Words: Philamonjaro Studio | Photos: Liz Lauren
Chicago Opera Theater (COT) presented Stewart Copeland's "The Invention of Morel" in a co-world premiere with Long Beach Opera for three nights: February 18th, 24th and 26th at the Studebaker Theater in The Fine Arts Building 410 South Michigan Ave.
Rock fans remember Copeland as the drummer of the celebrated 80's power trio The Police. But since the band's break up, he has taken on an ambitious career reinvention -- scoring movie soundtracks and composing operas.
This work is based a 1940 book "La invención de Morel" by Argentinian author Adolfo Bioy Casares. It tells a story of an escaped fugitive who lands on an island only to discover Dr. Morel and his circle of aristocratic friends. The fugitive observes strange behaviors that unfold into an unexpected discovery of Dr. Morel's invention and its subsequent consequences. In time, the fugitive falls in love with one of the guests that leads him to embrace Morel's invention.
For both ardent opera patrons and dedicated Copeland fans, Old Town School of Folk Music's Armitage location presented a discussion and Q&A with Copeland, Jonathan Moore the stage director/librettist and COT's artistic director and conductor Andreas Mitisek on the eve of the opening night.
An inspired collaboration, the three bantered stories and anectotes of the creative process, struggles and memorable moments developing the production. The story uses a clever device where the fugitive narrates his past account of events while his former self acts out the story as it happened. This allowed the plot amply room to convey his struggles and his regrets in both the present and past.
Contemporary operas are particularly vulnerable to scrutiny, often held to a standard that classic masterpieces of the form have achieved. To appreciate this, one has to be open to music, librettos and stagecraft created in current times. But if your mind was open, one could appreciate the blend of traditional and newer storytelling modes -- the producers used a simple set and video-mapped projection as the visual medium to present a rather grand set beyond traditional stagecraft capabilities.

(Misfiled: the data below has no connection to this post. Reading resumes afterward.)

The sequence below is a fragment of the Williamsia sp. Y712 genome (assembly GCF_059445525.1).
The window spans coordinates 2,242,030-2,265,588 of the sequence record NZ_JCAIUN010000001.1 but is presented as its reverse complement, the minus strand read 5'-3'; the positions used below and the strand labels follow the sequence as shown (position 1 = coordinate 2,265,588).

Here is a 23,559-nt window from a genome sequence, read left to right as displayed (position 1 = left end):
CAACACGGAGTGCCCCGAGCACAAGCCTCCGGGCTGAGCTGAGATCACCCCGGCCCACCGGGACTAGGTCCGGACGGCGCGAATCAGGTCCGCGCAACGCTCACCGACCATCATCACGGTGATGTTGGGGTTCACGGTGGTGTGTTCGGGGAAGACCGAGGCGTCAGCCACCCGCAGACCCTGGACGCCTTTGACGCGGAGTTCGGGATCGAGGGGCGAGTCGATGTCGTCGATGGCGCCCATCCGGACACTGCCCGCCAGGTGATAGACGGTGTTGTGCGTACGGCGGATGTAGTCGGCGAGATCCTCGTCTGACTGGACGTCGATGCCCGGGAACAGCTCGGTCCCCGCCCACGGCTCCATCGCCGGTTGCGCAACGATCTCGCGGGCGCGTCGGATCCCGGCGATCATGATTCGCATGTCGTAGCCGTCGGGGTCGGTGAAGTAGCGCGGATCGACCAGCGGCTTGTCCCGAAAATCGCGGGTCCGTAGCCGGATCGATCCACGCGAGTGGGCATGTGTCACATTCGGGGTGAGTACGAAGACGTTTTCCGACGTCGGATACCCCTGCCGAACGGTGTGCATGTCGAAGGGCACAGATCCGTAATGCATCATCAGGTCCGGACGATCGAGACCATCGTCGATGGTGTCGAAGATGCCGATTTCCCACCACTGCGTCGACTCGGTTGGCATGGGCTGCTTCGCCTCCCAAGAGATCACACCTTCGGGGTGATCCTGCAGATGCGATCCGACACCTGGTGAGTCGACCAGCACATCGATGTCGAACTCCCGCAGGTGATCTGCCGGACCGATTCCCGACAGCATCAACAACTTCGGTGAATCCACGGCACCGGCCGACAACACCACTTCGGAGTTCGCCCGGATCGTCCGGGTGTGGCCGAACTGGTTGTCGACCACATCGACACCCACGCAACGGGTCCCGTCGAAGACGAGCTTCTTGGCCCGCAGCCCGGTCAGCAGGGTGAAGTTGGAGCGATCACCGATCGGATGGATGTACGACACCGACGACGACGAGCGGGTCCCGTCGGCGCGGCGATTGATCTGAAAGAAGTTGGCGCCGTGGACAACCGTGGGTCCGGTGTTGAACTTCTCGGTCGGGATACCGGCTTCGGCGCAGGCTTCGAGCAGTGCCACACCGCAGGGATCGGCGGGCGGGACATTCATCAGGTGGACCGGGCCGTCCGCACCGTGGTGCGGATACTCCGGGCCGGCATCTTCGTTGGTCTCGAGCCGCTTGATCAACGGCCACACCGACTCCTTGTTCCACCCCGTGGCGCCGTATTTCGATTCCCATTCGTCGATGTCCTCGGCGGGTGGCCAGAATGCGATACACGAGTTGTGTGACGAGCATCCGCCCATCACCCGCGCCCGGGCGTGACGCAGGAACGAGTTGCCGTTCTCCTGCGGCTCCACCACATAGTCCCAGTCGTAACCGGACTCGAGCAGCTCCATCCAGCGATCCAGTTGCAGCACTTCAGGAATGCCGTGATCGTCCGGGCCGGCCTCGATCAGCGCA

Early arrivals were treated to a VR prequel experience using special headsets, headphones and a downloaded 3D mobile app. teasing the story in a four minute journey which recounted getting on the island and hints of the fugitive's backstory. It was a wonderful addition to help the audience completely immerse into the evening. His crime, story or name is never revealed but one can experience the fugitive's journey in a small boat from open waters to dense inlets -- lapping water, rocking waves and all.
The pit orchestra was Fulcrum Point New Music Project and their non-traditional instrumentation complements Copeland's arrangement. Those familiar with his work can quickly recognize Copeland's signature sound. It is bold, grand, dynamic, intricate, rhythmic, dissonant, quirky and full of suspense.
He is the master of cliff-hanging moments where the melody never quiet resolves in a neat and tidy passage. Kind of like punctuated sprints during a marathon, his music is always moving and if not prepared exhausting. But it is never boring.